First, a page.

Min's biofuel is fully renewable, and its performance is promising. The biofuel generated from vinasse is mostly transferred back to the original distillery to be used as a heat source. The cost of this biofuel is lower than that of traditional options, such as coal or natural gas, while producing an equal or smaller amount of pollution.
After applying the new method, the annual revenue from the vinasse recycling process has increased ten fold. The entire process generates 18 thousand tons of fermented fodder, 13 thousand tons of biomass fuel (husk) and 3 thousand tons of organic fertilizer annually. The total value of annual production of LHAAH has reached over 40 million RMB. In addition, the fermented fodder from the recycling process has slightly higher value compared to the traditional product in the fodder market. The other product, biomass fuel, can be sold as the substitute of fossil fuel which also increases the profit of the company.
Although this new method involves higher costs than the original one – for instance it requires investment in specialized equipment, and there are increased transportation and labor costs – it still is profitable for the company.
The most essential environmental benefit produced by LHAAH is that it helps to create a closed-loop supply chain for the liquor industry. Additionally, the secondary resources that are produced by processing the waste can partially replace some primary resources, especially the non-renewable ones. As mentioned, LHAAH’s innovative approach to recycling vinasse produces husk, which can be used as biofuel and be repurchased by distilleries to replace the coal or natural gas used in production. As said by Min, the energy produced by a ton of the biomass fuel is roughly equivalent to that produced by a ton of coal, while resulting in far less pollution and carbon emission. As is well known, emissions from burning coal contribute to acid rain, haze and smog that affect nature, humans, and animals. Although it is difficult for liquor enterprises to completely use husk to generate heat for distillation, this process could lower the environmental impact significantly. To date, LHAAH has effectively processed more than 500,000 tons of vinasse and has produced approximately 81,250 tons of biomass fuel over 7 years of operation. As LHAAH plays a key role in helping to prevent the pollutants from being released by liquor makers, its innovative model contributes to achieving SDG 7 (Affordable and Clean Energy) as well as SDG 13 (Climate Action). Besides, the fodder sold to local livestock farms and fish farms holds almost the same nutritional value as rice. Overall, by making the manufacture of Baijiu more sustainable, LHAAH’s model also contributes SDG 12 (Responsible Consumption and Production).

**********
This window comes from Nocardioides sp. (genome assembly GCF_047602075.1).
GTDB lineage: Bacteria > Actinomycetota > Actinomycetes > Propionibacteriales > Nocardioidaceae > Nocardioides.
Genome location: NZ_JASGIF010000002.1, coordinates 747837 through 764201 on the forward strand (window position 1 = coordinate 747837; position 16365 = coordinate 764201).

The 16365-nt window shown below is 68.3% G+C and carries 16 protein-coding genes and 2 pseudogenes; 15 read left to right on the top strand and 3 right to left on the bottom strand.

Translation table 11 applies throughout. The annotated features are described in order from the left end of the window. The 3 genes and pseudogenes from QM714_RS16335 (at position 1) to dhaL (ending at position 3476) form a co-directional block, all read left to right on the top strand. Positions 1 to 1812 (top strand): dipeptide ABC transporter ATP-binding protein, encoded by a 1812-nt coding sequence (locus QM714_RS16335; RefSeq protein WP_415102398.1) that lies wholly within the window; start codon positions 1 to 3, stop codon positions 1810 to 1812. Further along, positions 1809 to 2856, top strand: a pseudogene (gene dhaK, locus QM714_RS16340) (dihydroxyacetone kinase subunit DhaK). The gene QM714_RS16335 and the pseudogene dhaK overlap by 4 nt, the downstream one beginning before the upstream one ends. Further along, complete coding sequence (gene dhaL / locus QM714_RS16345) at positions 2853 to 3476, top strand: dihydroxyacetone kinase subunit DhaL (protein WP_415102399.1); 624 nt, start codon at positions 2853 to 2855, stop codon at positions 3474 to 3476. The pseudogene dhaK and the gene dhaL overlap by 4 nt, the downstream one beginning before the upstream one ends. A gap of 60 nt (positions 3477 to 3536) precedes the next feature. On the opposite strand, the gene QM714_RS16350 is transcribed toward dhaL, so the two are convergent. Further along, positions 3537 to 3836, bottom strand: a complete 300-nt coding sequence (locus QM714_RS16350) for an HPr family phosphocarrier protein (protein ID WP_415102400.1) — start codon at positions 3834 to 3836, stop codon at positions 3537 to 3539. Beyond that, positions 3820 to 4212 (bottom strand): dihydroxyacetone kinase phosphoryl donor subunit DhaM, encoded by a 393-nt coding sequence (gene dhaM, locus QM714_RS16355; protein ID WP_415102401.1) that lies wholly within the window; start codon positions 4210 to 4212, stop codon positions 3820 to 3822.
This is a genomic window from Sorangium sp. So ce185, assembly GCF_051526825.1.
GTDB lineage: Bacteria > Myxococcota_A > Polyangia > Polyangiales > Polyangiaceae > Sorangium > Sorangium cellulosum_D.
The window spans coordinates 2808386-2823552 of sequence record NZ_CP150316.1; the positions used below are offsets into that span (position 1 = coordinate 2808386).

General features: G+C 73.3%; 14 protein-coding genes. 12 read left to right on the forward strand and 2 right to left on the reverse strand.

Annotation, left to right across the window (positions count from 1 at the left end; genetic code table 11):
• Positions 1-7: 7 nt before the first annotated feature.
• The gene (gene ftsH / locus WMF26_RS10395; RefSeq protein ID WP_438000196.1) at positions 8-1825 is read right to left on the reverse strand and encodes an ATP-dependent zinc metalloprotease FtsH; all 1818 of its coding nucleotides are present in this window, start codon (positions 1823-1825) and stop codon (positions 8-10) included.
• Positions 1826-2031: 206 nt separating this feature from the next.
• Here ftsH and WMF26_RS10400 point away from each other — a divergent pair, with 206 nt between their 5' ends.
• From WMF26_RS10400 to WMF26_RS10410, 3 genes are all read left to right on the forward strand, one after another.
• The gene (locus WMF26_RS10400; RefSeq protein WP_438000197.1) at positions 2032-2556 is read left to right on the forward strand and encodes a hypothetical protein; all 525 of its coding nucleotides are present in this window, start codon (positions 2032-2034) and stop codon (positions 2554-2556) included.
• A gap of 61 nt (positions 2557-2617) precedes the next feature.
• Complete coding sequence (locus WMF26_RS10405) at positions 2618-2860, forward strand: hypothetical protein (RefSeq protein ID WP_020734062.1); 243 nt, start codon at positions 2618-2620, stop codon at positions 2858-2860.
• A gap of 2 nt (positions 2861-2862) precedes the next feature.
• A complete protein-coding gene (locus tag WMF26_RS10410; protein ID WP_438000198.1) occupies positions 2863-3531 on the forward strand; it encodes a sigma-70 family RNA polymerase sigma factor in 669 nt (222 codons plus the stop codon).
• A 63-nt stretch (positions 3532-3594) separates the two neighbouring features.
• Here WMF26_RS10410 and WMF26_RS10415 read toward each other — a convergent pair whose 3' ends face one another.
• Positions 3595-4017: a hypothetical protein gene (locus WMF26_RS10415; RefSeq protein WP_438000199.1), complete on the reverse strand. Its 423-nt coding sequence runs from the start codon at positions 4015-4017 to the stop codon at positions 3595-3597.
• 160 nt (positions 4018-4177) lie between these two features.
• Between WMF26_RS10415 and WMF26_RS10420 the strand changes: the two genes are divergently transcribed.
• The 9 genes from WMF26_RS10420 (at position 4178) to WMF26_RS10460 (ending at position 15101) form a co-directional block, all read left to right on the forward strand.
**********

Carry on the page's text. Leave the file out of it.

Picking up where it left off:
As for social benefits, LHAAH has helped 6 poor households in a local village lift themselves out of poverty. The core concept is to subcontract the disposal of residual ash after combustion to them, which they can sell to a flower market or vegetable-growing farms. This approach is mutually beneficial for both LHAAH and the participating households. The firm helps low-income families obtain a sustainable livelihood. At the same time, there is no extra need for LHAAH to recruit workers for completing the work of disposal. According to the Chinese policy on Development-driven Poverty Alleviation in Rural Areas, the lowest annual per capita disposable income should up to 10 thousand RMB by 2020. The 6 households LHAAH is working with can earn income ranging from 60 to 80 thousand RMB per year. This shows that LHAAH also contributes to SDG 1 (No Poverty). Min points out that the poor are highly productive since they are eager to find opportunities to support their families.
Min Yong, Founder
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Luzhou, Sichuan, CN
Year Founded: 2014
Number of Employees: 51 to 200
Luzhou Hanji Agriculture and Animal Husbandry Co., Ltd. (LHAAH) is a company that focuses on the business of recycling and extracting more value from vinasse, a by-product of liquor production (Shown in picture 1). The company was founded by Min Yong in Luzhou, Sichuan, which is one of the leading cities for the production of Baijiu liquor in China. LHAAH is a small-sized private enterprise. It was established in 2014 with 70 job positions, among which 35 workers are responsible for first-line production. Moreover, it has introduced an innovative method for processing vinasse that has increased profits and contributes to sustainability. We consider that their business model has great potential to scale up through widespread adoption by other liquor manufacturers.